Mr. Luff: I will not give way again, not because I do not want to but because we have only about another half an hour for the debate and I strongly suspect that the hon. and learned Lady will have a chance to speak later and rebut my points if she so wishes.

I speak for a variety of reasons. The first is a strictly personal motive. I was brought up in a single-parent, single-child family. My father died when I was eight and I make no secret of the fact that I missed him very badly. My childhood would have been richer and more fulfilled had I had a father to share it with me. My mother was a wonderful and very loving woman who gave me every opportunity that she could within her abilities, but I know that my life would have been better had I had a father to see me through to my adult years.

I speak also because of my painful constituency experiences. Children without fathers have a diminished opportunity in respect of role models because of the regrettable scarcity of men in the teaching profession in first and primary schools. That is a real issue. I should love to see more men teaching in such schools.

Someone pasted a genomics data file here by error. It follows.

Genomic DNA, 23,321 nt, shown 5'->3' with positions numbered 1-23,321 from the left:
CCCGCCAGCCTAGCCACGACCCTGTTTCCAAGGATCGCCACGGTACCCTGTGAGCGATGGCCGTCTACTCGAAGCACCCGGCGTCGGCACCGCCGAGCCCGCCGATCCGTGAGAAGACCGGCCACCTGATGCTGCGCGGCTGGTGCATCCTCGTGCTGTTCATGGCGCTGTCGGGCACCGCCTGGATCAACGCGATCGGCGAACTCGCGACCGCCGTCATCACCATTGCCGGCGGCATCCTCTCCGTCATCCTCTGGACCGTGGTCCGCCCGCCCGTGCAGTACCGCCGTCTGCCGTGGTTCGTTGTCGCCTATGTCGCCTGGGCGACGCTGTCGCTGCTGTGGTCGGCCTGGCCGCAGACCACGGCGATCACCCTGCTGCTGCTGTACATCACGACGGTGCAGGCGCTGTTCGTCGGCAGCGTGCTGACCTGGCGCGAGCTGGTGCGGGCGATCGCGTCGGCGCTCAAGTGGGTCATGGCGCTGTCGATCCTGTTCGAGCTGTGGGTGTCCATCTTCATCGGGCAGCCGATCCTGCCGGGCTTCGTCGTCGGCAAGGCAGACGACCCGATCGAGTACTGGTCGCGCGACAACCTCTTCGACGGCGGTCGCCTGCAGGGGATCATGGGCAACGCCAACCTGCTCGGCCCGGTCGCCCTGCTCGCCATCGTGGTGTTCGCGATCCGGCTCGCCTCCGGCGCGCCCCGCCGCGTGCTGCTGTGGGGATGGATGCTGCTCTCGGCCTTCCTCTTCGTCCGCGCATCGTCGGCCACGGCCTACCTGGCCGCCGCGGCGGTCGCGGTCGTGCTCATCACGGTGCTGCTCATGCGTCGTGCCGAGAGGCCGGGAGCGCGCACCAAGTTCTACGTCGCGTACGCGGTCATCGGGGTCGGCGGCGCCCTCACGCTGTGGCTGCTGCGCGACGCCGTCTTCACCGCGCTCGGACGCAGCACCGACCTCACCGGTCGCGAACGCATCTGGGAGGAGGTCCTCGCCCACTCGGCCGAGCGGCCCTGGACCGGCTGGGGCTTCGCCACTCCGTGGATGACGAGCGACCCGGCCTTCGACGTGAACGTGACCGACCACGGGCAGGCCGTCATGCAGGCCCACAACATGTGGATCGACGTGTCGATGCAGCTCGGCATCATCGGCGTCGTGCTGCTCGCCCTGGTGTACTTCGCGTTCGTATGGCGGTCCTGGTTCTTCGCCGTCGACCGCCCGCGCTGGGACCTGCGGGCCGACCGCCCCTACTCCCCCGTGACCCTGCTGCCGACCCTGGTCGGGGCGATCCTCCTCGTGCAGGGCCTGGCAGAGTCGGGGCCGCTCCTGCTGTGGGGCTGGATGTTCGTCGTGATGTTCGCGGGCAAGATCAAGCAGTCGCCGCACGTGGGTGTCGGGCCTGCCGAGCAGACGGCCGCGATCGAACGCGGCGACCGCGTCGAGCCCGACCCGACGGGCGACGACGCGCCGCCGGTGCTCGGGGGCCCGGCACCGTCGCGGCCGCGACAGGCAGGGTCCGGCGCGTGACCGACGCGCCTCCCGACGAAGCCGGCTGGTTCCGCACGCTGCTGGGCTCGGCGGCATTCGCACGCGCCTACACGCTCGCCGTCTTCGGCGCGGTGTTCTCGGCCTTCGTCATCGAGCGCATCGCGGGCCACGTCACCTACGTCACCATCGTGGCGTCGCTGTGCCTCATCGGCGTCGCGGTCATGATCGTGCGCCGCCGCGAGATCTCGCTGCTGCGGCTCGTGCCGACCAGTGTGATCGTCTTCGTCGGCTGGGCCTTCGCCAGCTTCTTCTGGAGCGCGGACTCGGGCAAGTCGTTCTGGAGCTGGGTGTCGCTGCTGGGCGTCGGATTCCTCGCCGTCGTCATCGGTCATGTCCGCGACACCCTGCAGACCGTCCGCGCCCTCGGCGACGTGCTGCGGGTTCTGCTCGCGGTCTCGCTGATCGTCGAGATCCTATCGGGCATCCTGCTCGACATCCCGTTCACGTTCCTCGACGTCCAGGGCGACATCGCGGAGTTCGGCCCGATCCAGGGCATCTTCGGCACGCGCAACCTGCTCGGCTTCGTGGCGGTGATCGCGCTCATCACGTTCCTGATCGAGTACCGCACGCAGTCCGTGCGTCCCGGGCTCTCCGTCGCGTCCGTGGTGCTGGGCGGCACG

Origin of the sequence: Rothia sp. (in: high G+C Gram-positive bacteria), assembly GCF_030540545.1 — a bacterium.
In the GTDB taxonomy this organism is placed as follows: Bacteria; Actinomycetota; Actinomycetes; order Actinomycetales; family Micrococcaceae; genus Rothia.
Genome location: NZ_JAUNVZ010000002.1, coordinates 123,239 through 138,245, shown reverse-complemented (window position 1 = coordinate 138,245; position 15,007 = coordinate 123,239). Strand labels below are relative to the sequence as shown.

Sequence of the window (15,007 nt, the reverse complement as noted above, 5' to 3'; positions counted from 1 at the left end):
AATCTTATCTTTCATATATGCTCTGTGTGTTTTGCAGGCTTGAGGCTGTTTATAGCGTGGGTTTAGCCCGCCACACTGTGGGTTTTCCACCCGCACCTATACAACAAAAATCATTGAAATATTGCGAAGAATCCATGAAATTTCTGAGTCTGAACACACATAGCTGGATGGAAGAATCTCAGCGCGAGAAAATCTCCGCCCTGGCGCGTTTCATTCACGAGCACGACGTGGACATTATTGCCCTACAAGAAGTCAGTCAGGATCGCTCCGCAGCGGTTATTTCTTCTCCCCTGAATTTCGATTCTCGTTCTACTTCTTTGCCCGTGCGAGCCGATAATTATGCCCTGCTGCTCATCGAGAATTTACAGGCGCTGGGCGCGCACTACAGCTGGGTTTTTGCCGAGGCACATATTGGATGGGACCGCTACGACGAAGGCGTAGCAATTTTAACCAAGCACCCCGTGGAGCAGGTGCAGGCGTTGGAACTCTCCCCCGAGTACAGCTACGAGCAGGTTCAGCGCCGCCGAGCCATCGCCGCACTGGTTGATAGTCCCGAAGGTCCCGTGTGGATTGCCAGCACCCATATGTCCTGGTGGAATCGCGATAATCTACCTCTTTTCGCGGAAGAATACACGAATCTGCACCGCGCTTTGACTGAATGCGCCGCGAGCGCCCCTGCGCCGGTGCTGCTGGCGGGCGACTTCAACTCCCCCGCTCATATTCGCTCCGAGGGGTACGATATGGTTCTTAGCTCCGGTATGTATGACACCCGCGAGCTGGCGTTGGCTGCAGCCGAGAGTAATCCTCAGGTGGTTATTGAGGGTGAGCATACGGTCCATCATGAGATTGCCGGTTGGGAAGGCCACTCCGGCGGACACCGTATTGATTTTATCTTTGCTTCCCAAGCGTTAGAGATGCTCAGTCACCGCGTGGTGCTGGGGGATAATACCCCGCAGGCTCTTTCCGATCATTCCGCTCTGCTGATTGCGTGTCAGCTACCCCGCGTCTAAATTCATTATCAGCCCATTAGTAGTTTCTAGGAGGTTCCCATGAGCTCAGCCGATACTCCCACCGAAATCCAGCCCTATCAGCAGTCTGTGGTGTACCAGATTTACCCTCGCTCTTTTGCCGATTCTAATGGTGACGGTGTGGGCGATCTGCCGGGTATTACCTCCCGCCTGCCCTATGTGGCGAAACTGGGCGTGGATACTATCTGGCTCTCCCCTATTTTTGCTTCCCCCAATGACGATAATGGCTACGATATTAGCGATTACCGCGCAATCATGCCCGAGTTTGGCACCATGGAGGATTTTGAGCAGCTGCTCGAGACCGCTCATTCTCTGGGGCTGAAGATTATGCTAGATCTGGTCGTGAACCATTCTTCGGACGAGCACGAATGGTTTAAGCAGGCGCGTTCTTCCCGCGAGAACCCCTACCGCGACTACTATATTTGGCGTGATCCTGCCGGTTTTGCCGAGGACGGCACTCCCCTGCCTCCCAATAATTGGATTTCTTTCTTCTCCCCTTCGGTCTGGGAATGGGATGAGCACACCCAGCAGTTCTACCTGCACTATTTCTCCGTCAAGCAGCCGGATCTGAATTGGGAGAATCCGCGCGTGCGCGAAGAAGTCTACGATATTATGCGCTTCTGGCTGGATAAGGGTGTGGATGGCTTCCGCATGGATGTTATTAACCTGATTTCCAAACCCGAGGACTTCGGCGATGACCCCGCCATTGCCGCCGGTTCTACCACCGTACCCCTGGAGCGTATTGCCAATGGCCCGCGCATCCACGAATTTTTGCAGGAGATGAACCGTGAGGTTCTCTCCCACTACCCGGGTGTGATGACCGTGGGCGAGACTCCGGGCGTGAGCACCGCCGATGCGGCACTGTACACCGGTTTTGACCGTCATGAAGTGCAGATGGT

I have given up asking children the standard question that I used to ask about where they live because, too often, the answer is that they live with their mother on certain days and their father on other days. It is a painful answer to get from a child of seven or eight.

Anger is an occupational hazard for politicians. One needs to feel anger to correct the injustices that one sees all the time. In my constituency surgery, there are two sorts of casework that really anger me. First, there are the occasions where I see mothers who have been wronged by fathers who have just walked out on a
 
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relationship, on their children and on all financial and emotional responsibility. It is a scandal and I am ashamed of my fellow men every time I come across such cases. But I also see the scandal, alluded to by the hon. Member for Lancaster and Wyre, of fathers denied access to their children by their ex-wives and partners using every manoeuvre imaginable to deny them access and that is equally painful and objectionable.Recently in my constituency surgery, I have had cases of abuse of children by the non-resident father, so I know that that also is a real issue and that makes me extremely angry too. I have seen fathers' lives ruined by the actions of mothers who have deliberately connived to deny fathers access to their children. I am thinking of one couple in particular. The father chose not to use the courts to make an issue out of his ex-wife's monstrous behaviour out of love for his children. I respect and admire him, but his continuing pain is clear.